Since its founding, Tampa has been steeped in all things Cuban. Cuban music, Cuban cigars, Cuban food, and, of course, Cuban drinks. The most beloved, perhaps, is that cool Cuban concoction, the mojito with its white rum, sugar cane, lime juice, club soda, and muddled mint.
As any local will tell you, muddling the mint is not the same as chopping or tearing the mint. Muddling squeezes out the mint’s essential oils, along with its taste and scent, without ripping the leaves.
On a hot summer day in Florida, nothing is more refreshing than a mojito. It is tangy and sweet; fizzy and fresh; peaceful and joyful. You don’t chug a mojito. You sip it on a sunny porch with your sleepy pup and a pretty magazine.
At least, this is how I prefer to enjoy my mojito, in the backyard, in one of the red adirondack chairs. And, as I enjoy it, my mind always wanders over to Saint John Chrysostom, the 5th-century archbishop of present-day Turkey (#seminarynerd). Here is what John said about mint: “To get the full flavor of an herb, it must be pressed between the fingers.” Here’s the other part of the quote: “so it is with the Scriptures; the more familiar they become, the more they reveal their hidden treasures and yield their indescribable riches.”
To get the full flavor of an herb, it must be pressed between the fingers, so it is with the Scriptures; the more familiar they become, the more they reveal their hidden treasures and yield their indescribable riches. – Saint John Chrysostom
John, from all those centuries ago, so beautifully articulated the wonder of scripture: it has depth and layers. It is rich and complex, like a piece of good chocolate or cheese. We can listen to the same passage over and over again and hear something new every time. Its meaning is inexhaustible. Which makes sense, since its author is also limitless, eternal. In other words, the Holy Word of God is, just that, the Word of God. And, any encounter with it has the capacity to be an encounter with the divine.
John Chrysostom must have experienced the grace of God through scripture. And, he, like so many our own spiritual mentors and church leaders, longed for everyone to better know and love God through His Word.
But, how do you muddle scripture? How do you press it between your fingers?
To be fair, there are countless ways to experience the Word of God. Intellectually. Spiritually. Literally. Allegorically. There are countless ways to approach the Word of God. As history. As prophecy. As literature. Again, its complexity is part of its beauty.
While in seminary, I spent a lot of time looking at scripture from that intellectual angle. Digging into different translations and studying the historical context. When I turned to scripture in my quiet time or at church, however, I struggled to flip the switch. The intellectual angle should have been supporting – not impeding – my spiritual experience of the Word of God.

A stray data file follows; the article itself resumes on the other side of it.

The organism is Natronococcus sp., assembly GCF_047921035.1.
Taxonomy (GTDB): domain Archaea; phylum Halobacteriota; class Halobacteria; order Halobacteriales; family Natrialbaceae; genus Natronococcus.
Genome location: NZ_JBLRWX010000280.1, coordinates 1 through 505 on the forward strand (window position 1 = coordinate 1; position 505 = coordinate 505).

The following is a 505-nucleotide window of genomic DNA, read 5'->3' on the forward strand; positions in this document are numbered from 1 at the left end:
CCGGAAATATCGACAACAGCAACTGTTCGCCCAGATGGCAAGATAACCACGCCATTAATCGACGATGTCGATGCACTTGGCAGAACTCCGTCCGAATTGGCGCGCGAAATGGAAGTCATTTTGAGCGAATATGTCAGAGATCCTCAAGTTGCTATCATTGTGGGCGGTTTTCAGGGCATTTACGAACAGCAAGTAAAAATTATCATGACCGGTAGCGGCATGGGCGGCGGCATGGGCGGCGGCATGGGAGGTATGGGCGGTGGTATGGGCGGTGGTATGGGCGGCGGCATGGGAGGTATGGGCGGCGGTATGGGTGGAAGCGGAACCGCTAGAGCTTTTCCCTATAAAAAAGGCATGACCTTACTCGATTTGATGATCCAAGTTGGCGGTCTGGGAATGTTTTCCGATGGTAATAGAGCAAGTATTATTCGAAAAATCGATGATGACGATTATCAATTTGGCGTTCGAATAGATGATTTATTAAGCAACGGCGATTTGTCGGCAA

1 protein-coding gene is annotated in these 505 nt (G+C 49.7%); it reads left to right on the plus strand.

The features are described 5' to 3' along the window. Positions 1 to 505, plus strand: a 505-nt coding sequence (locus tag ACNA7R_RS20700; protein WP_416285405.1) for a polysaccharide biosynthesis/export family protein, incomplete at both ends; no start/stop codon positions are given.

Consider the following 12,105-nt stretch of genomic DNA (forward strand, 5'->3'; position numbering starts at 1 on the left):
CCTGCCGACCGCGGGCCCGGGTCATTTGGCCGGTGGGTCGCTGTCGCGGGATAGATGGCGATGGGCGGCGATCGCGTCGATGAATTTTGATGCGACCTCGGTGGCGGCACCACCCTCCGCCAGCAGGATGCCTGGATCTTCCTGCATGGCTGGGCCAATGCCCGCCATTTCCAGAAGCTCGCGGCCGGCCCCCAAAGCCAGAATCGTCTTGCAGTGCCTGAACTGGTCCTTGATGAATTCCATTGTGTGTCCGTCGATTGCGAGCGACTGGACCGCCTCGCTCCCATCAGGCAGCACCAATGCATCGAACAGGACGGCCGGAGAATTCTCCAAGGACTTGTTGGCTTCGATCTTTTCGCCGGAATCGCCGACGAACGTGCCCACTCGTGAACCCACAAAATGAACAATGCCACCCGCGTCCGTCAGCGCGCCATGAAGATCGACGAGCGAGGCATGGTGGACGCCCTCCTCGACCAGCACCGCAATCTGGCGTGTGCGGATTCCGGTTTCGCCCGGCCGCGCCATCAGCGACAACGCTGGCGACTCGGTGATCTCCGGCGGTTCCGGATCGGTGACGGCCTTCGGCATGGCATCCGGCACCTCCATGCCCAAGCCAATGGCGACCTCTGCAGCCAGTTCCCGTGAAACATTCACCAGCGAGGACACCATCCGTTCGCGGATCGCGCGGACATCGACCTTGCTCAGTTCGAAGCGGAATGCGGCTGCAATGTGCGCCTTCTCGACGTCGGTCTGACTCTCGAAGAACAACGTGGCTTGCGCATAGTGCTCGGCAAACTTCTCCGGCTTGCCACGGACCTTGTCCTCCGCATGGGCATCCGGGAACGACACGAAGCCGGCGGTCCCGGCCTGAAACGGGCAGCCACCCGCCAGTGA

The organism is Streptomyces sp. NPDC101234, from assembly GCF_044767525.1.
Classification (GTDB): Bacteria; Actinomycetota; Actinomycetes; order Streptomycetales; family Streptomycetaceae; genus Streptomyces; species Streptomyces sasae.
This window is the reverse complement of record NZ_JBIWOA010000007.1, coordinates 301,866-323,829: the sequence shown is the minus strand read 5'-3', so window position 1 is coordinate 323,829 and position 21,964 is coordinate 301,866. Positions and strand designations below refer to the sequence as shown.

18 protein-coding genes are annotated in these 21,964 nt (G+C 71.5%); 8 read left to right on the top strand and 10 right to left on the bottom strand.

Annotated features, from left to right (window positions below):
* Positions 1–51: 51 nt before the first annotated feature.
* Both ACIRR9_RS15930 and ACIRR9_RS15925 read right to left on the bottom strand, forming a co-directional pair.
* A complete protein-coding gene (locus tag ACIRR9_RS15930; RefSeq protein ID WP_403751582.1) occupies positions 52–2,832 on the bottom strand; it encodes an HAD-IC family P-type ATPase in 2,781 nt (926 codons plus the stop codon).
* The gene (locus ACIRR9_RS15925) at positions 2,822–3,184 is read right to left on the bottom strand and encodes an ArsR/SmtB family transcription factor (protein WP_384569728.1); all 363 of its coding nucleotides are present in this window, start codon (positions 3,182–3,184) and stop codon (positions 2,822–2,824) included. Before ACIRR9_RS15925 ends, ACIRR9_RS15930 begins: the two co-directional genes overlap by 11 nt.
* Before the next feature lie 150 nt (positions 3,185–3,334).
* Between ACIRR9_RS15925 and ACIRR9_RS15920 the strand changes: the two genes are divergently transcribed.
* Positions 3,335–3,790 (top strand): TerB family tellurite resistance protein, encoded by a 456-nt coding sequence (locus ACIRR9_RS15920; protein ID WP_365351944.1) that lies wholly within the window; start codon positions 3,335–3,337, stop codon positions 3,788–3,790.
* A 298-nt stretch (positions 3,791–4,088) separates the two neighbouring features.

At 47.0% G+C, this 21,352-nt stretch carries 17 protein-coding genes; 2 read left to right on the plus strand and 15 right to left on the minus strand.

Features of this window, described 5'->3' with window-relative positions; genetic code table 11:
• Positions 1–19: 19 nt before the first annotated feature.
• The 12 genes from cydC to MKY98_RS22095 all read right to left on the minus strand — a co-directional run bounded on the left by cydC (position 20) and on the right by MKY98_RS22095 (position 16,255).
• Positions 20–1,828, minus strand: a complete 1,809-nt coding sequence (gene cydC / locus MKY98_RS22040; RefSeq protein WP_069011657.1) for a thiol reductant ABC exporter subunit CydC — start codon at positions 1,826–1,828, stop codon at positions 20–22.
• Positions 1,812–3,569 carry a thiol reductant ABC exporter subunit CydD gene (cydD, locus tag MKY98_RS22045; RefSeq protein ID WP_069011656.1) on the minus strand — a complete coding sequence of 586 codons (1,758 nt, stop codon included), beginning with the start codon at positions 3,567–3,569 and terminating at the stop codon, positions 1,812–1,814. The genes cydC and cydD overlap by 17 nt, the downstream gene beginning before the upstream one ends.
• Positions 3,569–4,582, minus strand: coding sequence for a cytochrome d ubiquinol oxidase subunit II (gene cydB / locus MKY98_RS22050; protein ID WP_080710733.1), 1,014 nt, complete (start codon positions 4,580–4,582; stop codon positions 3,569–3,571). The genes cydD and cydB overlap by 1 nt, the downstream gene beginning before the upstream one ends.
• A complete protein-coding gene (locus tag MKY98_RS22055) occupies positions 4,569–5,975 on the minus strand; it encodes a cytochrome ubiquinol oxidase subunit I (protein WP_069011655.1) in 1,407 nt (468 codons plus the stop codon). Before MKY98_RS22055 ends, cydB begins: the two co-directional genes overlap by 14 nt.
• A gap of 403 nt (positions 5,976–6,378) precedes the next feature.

Thus began my love affair with Lectio. Lectio Divina, or Divine Reading, dates back to the earliest monastic communities, but its popularity has grown in both Catholic and Protestant communities in recent years. Despite the fancy name and the long history, Lectio Divina is just a four-step-process for praying with scripture. It is simply a structured way to muddle the scriptures; to release and absorb its scent, its taste, its essential oils.
Below is a quick step-by-step guide to Lectio, as adapted from Antoine Lawlor’s “Ever Ancient, Ever New: The Art and Practice of Lectio Divina.” I hope that the practice of offers you a lovely experience of the divine, as it has for me. It’s a little like sitting on a porch, feeling the hot sun on your cheeks, listening to the steady panting of your pup, and sipping on a cool mojito, full of biting, tart rum, and soothing, sweet mint. It’s like that. Only so much better.
- Lectio (Read the text)
- Read the text aloud
- Note the words and phrases that stand out to you
- Read the text aloud again
- Listen again for the words and phrases that resonate with you
- Meditatio (Meditate on the text)
- Read and reflect on the text a third (and final) time
- Note the memories, hopes, and concerns that this text brings up for you
- Pay more attention to your emotional reactions, rather than your intellectual ideas or questions
- Contemplatio (Contemplate the text)
- Sit in sacred silence
- Under the guidance of the Holy Spirit, do your best to quiet your own thoughts and listen for the divine
- In contemplation, we have the opportunity to “know the Word wordlessly and without image”
- Oratio (Pray in response to the text)
- Respond to the divine (either silently, out loud, or in your journal)
- Share with God what you experienced or learned in your reading of and reflection on the text
- Offer to God the questions, concerns, or praises that are still lingering with you
- Isaiah 6:1-8: The Call of Isaiah
- Psalm 23: The Lord is My Shepherd
- Matthew 5:1-10: The Beatitudes
- John 4:7-11: God is Love
- Romans 5:1-11: The Heavenly Graces (Faith, Hope, and Love)